Young Hearts

Movie review by
Tara McNamara, Common Sense Media
Young Hearts Movie Poster Image
Teens smoke pot, swear, have sex in "first time" romance.
  • NR
  • 2021
  • 95 minutes

Parents say

No reviews yetAdd your rating

Kids say

age 17+
Based on 3 reviews

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A lot or a little?

The parents' guide to what's in this movie.

Stands out for positive role models.

Positive Messages

Looks at how boys/men and girls/women experience a double standard when it comes to sex, as well as how people's circle of friends and family influence their relationships.

Positive Role Models

Harper is an intelligent, forthright feminist who demonstrates sexual agency. Of Indian descent and adopted into a White American family, she's comfortable talking about how it feels to have left her birth country and culture behind.

Violence

A teen girl is pressured but dodges an unwanted sexual encounter. "Slut shaming" bullying. 

Sex

A teen couple kiss frequently, which leads to sex (not depicted). A teen girl initiates a sexual relationship -- and insists on her partner using a condom. Frequent talk about sex. Virginity (and loss thereof) is part of the plot.

Language

Strong language includes: "bulls--t," "d--k," "s--t," and several uses of "f--k."

Consumerism
Drinking, Drugs & Smoking

Likable lead characters and other minors smoke pot regularly with no consequences. Conversation about drinking beer. 

What parents need to know

Parents need to know that Young Hearts is a light, romantic teen drama about first love, "the first time," and the gender politics that often accompany sex and dating. It's all about navigating the teen dating world, and adults may be painfully reminded of how uncomfortable these years can be. High school freshman Harper (Anjini Taneja Azhar) is smart, forthright, and politically engaged, and she's the one who initiates sexual activity with Tilly (Quinn Liebling) -- and insists on using a condom. While kissing fills frame after frame, no sex occurs on camera. But there's a lot of talk about it: between Harper and Tilly, between their friends and, of course, among their frenemies. The high school characters smoke lots of pot and use strong language (including "d--k" and "f--k"), activities that are made to seem as commonplace as playing video games. Harper, who is of Indian descent, talks about being adopted by White American parents and the disconnect she feels with her heritage.

User Reviews

  • Parents say
  • Kids say

There aren't any reviews yet. Be the first to review this title.

Teen, 17 years old Written byKet john March 20, 2021

I liked it!

This was a fun indie movie that I enjoyed. It had some inappropriate stuff so definitely read descriptions before watching but I laughed really hard at parts (e... Continue reading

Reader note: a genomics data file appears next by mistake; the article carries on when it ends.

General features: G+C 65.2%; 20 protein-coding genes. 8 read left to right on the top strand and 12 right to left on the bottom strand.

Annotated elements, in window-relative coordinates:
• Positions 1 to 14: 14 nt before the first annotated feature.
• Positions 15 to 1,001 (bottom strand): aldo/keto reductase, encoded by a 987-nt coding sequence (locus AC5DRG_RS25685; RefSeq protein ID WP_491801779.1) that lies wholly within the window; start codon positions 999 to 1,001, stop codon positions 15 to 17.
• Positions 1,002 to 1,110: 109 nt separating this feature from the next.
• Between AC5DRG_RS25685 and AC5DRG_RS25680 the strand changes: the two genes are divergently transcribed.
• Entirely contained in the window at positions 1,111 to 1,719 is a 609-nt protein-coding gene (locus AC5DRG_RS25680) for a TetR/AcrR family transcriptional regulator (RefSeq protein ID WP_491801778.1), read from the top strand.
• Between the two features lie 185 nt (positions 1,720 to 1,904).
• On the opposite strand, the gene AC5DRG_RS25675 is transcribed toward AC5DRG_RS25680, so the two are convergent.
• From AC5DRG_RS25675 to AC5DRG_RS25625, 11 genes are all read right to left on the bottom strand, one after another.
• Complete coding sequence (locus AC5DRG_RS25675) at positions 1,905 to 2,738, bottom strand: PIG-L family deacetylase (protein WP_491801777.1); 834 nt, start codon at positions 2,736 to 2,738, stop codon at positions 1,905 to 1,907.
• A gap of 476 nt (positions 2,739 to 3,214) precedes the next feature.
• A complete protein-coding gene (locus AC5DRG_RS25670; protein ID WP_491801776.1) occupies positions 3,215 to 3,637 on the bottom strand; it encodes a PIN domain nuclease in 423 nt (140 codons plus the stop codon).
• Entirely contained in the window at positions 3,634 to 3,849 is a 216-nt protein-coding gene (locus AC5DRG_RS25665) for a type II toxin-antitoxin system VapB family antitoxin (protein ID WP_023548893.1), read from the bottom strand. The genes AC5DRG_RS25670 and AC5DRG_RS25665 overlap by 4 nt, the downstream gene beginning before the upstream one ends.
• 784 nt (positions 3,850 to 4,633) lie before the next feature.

Teen, 15 years old Written byDogcat February 14, 2021

What's the story?

In YOUNG HEARTS, 14-year-old Harper (Anjini Taneja Azhar) starts a romantic relationship with her 15-year-old neighbor, Tilly (Quinn Liebling). The problem is, he's also her brother Adam's best friend. Their love flourishes as they keep their growing affection under wraps, but what happens when Adam (Alex Jarmon) and their classmates find out about their relationship?  

Is it any good?

Authentically awkward, this straightforward high school romance is about the challenge of keeping a relationship protected from divisive outside influences. Harper and Tilly's issues crop up once their inner circle becomes aware that they're in a relationship: Everyone has a snide opinion. Progressive, well-read, and self-confident, Harper has a sex-positive approach to her relationship with Tilly. She is, therefore, blindsided when she becomes the subject of rumors and lies. The fact that this all takes place in Portland serves as a reminder that, even in liberal enclaves, teens are in a constant tug of war between learning social boundaries and trying to gain status. They'll cut their friends down if it means gaining popularity points. 

For adults, Young Hearts offers real insight into teen town. Sibling writer-directors Sarah and Zachary Ray Sherman tap into how real kids talk, interact, smoke, shame, and pressure each other. Liebling, just 17, delivers every look and line with a naturalness. He's the real standout here, with a grounded star power. A film about 14- and 15-year-olds having sex and getting high may shock some parents, but teens are more likely to shrug it off -- as in, "tell me something I don't know."

Talk to your kids about ...

  • Families can talk about peer pressure related to sex and drug use. Does Harper and Tilly's decision to have sex feel realistic? Do you feel like sex and/or pot use are glamorized?

  • What is a double standard? How is one applied to male and female characters in Young Hearts? Can you think of other areas of life in which gender rules and expectations are applied? Is that fair?

  • How did Harper and Tilly's relationship grow stronger when their communication skills were at their best? Why do you think their communication broke down? What was the consequence? Why are communication skills so important?

  • In what ways do Harper and Tilly demonstrate positive gender representation?

  • Why is dating a friend's sibling frequently considered taboo? Do you think Harper and Tilly could have handled it better to not hurt Adam?

Movie details

Our editors recommend

For kids who love teen romance

Themes & Topics

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